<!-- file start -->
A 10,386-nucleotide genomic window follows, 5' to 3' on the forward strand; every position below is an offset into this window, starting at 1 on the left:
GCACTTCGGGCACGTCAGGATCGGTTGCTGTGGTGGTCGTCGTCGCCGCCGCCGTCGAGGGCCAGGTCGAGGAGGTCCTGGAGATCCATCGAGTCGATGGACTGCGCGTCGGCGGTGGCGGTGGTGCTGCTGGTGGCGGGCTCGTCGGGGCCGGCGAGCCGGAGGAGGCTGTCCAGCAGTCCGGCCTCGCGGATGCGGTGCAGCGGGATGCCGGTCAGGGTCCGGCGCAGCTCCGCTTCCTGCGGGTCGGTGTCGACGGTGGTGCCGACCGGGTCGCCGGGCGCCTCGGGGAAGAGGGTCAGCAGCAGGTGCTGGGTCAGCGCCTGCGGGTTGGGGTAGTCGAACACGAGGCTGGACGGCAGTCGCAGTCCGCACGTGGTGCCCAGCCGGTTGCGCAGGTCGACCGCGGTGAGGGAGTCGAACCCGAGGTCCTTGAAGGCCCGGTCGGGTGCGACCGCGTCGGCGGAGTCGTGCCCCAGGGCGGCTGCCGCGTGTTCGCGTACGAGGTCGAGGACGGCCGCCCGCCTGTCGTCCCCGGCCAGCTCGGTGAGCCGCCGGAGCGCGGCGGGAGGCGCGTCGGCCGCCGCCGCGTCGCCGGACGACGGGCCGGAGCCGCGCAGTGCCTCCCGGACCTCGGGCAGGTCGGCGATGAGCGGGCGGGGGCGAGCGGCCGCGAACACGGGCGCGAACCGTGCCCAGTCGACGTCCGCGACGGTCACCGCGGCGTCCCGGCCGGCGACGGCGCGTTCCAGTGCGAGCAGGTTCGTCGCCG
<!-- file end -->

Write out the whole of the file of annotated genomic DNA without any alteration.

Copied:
A 10,386-nucleotide genomic window follows, 5' to 3' on the forward strand; every position below is an offset into this window, starting at 1 on the left:
GCACTTCGGGCACGTCAGGATCGGTTGCTGTGGTGGTCGTCGTCGCCGCCGCCGTCGAGGGCCAGGTCGAGGAGGTCCTGGAGATCCATCGAGTCGATGGACTGCGCGTCGGCGGTGGCGGTGGTGCTGCTGGTGGCGGGCTCGTCGGGGCCGGCGAGCCGGAGGAGGCTGTCCAGCAGTCCGGCCTCGCGGATGCGGTGCAGCGGGATGCCGGTCAGGGTCCGGCGCAGCTCCGCTTCCTGCGGGTCGGTGTCGACGGTGGTGCCGACCGGGTCGCCGGGCGCCTCGGGGAAGAGGGTCAGCAGCAGGTGCTGGGTCAGCGCCTGCGGGTTGGGGTAGTCGAACACGAGGCTGGACGGCAGTCGCAGTCCGCACGTGGTGCCCAGCCGGTTGCGCAGGTCGACCGCGGTGAGGGAGTCGAACCCGAGGTCCTTGAAGGCCCGGTCGGGTGCGACCGCGTCGGCGGAGTCGTGCCCCAGGGCGGCTGCCGCGTGTTCGCGTACGAGGTCGAGGACGGCCGCCCGCCTGTCGTCCCCGGCCAGCTCGGTGAGCCGCCGGAGCGCGGCGGGAGGCGCGTCGGCCGCCGCCGCGTCGCCGGACGACGGGCCGGAGCCGCGCAGTGCCTCCCGGACCTCGGGCAGGTCGGCGATGAGCGGGCGGGGGCGAGCGGCCGCGAACACGGGCGCGAACCGTGCCCAGTCGACGTCCGCGACGGTCACCGCGGCGTCCCGGCCGGCGACGGCGCGTTCCAGTGCGAGCAGGTTCGTCGCCG